Still by way of overview, phase is measured as a function of time within a signal that is composed of narrow bandwidth sinusoids in random noise. A measurement indicative of frequency, referred to simply as “frequency” for sake of clarity, is derived as the slope of the phase-versus-time function and phase is defined as the average phase over the measured time interval. Frequency in this case refers to the frequency term in a cosine function. Because the frequency of the signal varies, there is an array of frequency terms. According to embodiments of the present invention, a linear fit through the phases yields a measurement indicative of frequency. Measuring this quantity that is indicative of frequency and then comparing that quantity between the signal channel and the reference channel can yield stable results. Advantageously and as a result, uncertainty in measurement of a varying signal in random noise is reduced over conventional measurement techniques that perform a Fourier transform over the entire time interval of the signal.

At a block 112, range and measurement quality are computed from the average phases 0, 1, 2, and 3, the ratio R, and the quality factor Q. Details regarding the processing blocks will be explained below.

Referring additionally to FIG. 3, at the blocks 102, 104, 106, and 108 data is sampled over one-half cycle of modulation (corresponding to a monotonic portion of the triangle wave generator's signals). Advantageously, a group of samples—referred to as a subinterval or a subsample—overlaps adjacent groups of samples (that is, adjacent subsamples). It is the subsample on which a Fourier transform is performed to extract frequency and phase. This approach presents two competing issues. First, it is desirable that the time centers of the subsamples be close together because the integral phase is estimated from the measured frequency. The shorter the time interval, the more likely that a mistake is not made (such as slipping a modulation cycle). Second, if the subsample is larger, the accuracy with which frequency and phase can be determined is better. Overlapping advantageously affords the benefits of shorter time intervals (thereby reducing probability of mistakes) as well as the benefits of longer time intervals (thereby increasing accuracy), at the cost of more computation. Use of subintervals also permits more than one sinusoid in the signal (assuming that spectral peaks are sufficiently well-separated).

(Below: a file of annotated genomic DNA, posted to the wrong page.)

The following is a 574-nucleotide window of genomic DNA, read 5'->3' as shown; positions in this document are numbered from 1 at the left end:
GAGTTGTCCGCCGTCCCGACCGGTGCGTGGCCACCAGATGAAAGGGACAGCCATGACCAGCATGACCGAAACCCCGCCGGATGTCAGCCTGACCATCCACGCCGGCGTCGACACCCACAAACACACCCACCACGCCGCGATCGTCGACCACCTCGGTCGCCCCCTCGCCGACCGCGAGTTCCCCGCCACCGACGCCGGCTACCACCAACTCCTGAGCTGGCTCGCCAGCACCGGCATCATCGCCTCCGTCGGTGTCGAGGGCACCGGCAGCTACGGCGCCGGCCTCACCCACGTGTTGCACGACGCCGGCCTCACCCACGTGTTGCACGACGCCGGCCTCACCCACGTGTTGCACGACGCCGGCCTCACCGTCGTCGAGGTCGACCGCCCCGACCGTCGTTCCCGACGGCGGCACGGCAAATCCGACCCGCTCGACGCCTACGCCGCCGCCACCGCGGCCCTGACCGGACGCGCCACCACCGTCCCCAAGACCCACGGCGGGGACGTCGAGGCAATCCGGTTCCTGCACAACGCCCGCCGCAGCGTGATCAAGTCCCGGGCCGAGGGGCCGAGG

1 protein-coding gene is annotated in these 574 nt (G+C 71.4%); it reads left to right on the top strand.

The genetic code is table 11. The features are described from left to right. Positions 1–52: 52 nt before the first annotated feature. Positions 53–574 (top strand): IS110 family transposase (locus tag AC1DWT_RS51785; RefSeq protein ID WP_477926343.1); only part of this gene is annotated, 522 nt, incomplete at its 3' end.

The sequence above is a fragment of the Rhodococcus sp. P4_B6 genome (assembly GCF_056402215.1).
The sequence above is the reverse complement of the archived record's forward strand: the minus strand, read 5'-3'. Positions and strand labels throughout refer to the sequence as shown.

In an exemplary and non-limiting embodiment, forty-three subsamples are taken. Each subsample includes 512 sample points and has a seventy-five percent overlap of common sample points with adjacent subsamples. However, it will be appreciated that any number of sample points and any amount of overlap may be selected as desired for a particular application. For example, by selecting a step size of 128 points (25% of the subsample size), it follows that a subsample 114 a includes sample points 0-511; a subsample 114 b includes sample points 127-639; a subsample 114 c includes sample points 255-767; and so on through a subsample 114 aq (that is, the forty-third subsample) that includes sample points 5376-5887.